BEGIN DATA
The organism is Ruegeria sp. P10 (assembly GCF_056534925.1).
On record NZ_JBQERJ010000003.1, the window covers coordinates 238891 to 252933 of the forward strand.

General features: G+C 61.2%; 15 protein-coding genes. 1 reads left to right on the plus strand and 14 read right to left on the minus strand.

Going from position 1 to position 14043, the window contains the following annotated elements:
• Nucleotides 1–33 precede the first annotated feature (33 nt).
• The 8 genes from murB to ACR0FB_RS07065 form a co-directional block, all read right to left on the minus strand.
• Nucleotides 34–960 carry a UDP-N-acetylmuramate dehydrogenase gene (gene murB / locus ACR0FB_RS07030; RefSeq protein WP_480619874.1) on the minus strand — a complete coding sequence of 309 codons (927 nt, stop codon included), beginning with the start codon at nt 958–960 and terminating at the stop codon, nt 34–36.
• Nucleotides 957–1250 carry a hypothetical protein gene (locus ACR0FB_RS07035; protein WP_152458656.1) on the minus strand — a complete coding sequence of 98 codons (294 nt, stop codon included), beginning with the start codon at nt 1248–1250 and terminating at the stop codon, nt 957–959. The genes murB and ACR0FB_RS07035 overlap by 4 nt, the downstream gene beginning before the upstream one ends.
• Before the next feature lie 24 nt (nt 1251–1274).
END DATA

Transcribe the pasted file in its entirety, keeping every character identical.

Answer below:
The organism is Ruegeria sp. P10 (assembly GCF_056534925.1).
On record NZ_JBQERJ010000003.1, the window covers coordinates 238891 to 252933 of the forward strand.

General features: G+C 61.2%; 15 protein-coding genes. 1 reads left to right on the plus strand and 14 read right to left on the minus strand.

Going from position 1 to position 14043, the window contains the following annotated elements:
• Nucleotides 1–33 precede the first annotated feature (33 nt).
• The 8 genes from murB to ACR0FB_RS07065 form a co-directional block, all read right to left on the minus strand.
• Nucleotides 34–960 carry a UDP-N-acetylmuramate dehydrogenase gene (gene murB / locus ACR0FB_RS07030; RefSeq protein WP_480619874.1) on the minus strand — a complete coding sequence of 309 codons (927 nt, stop codon included), beginning with the start codon at nt 958–960 and terminating at the stop codon, nt 34–36.
• Nucleotides 957–1250 carry a hypothetical protein gene (locus ACR0FB_RS07035; protein WP_152458656.1) on the minus strand — a complete coding sequence of 98 codons (294 nt, stop codon included), beginning with the start codon at nt 1248–1250 and terminating at the stop codon, nt 957–959. The genes murB and ACR0FB_RS07035 overlap by 4 nt, the downstream gene beginning before the upstream one ends.
• Before the next feature lie 24 nt (nt 1251–1274).